Molloy’s wine consultant Maureen O’Hara dubbed this a “Dolly Parton” wine – I’d have to say it’s got a lot of front!
7. Two Paddocks Picnic Riesling, Central Otago (€19.99, Curious Wines)
Although owned by a famous actor, this estate does not make “celebrity wine”. Pinot Noir is the speciality of Two Paddocks, with excellent premium and single vineyard bottlings, but they also make a small amount of Riesling, benefitting from the cool (almost cold!) climate of the southerly most wine region in the world.
“Picnic” is their more accessible, everyday range, for both Pinot and Riesling, and here we have the latter. It’s just off-dry with lots of Golden Delicious apple, honey and citrus, with a fresh streak of acidity through the middle. It actually reminded me of a still version of Nyetimber’s 2007 Blanc de Blanc, one of my favourite English sparklers!
6. Argyros Estate Santorini Atlantis 2013 (€15.49, Marks and Spencer)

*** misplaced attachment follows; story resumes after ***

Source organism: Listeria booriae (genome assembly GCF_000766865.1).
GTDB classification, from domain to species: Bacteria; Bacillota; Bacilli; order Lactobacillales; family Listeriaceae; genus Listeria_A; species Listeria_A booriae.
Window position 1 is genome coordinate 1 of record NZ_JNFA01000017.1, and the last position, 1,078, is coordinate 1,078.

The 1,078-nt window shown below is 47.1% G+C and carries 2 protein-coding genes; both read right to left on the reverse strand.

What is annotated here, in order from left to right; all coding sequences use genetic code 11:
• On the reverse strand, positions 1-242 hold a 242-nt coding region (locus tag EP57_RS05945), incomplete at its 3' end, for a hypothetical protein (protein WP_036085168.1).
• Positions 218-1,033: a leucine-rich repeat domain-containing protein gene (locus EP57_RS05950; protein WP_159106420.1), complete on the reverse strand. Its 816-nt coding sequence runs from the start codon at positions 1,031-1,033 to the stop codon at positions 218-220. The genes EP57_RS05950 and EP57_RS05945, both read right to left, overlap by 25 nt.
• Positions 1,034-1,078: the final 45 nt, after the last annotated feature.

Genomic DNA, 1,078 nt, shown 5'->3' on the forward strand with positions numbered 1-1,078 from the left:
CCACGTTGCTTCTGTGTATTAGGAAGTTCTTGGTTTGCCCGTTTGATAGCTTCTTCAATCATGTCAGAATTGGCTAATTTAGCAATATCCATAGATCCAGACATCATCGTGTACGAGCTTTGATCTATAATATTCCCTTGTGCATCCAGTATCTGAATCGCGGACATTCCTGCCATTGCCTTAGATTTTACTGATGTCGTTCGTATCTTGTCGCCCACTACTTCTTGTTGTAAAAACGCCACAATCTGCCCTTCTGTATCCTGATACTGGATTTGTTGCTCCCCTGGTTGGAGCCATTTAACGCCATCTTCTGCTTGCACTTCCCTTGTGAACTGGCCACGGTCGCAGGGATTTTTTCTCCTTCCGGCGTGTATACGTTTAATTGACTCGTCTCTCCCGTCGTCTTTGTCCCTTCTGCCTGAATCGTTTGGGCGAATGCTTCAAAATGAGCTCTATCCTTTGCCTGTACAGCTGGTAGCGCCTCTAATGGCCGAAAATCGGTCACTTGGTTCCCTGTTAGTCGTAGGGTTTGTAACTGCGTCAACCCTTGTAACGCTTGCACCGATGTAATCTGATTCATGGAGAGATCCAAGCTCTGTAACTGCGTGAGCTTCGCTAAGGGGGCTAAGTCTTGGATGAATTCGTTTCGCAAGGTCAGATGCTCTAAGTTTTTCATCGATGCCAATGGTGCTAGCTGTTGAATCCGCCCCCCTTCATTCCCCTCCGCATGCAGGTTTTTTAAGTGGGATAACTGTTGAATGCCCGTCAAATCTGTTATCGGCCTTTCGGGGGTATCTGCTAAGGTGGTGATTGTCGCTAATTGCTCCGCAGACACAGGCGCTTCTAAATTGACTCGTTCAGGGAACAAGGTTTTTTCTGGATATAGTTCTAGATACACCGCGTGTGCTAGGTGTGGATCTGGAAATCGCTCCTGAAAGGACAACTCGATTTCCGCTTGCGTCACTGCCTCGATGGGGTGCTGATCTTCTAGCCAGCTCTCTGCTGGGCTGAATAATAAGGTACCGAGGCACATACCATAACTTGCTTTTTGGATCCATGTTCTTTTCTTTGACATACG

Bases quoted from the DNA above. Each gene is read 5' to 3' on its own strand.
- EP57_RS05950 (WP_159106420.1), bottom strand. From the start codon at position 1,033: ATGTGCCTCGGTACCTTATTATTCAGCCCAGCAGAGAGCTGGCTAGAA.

An excellent Assyrtiko based-blend from the Greek Island of Santorini, linked to the legend of Atlantis. Old vines and steep slopes contribute to excellent intensity, with lemony flavours and floral aromas. Such a drinkable and versatile wine.
See more here.
5. Soalheiro Alvarinho Reserva DOC Vinho Verde 2012 (€35.99, Black Pig, JN Wine)
Yes you read that correctly, this is a €35 Vinho Verde! However, although it shares geography and grape variety with many Vinho Verdes, it is made in a totally different style. It retains the central fresh core of Alvarinho (aka Albariño in Galicia) yet has a creamy complexity from oak and lees stirring.
In one of the first DNS tastings of 2015 this was tied neck and neck with Rafael Palacios’ famous As Sortes – it’s that good. See the full article on The Taste here.
4. Hugel Pinot Gris “Jubilee” 2000 (€52 in West Restaurant @ The Twelve Hotel)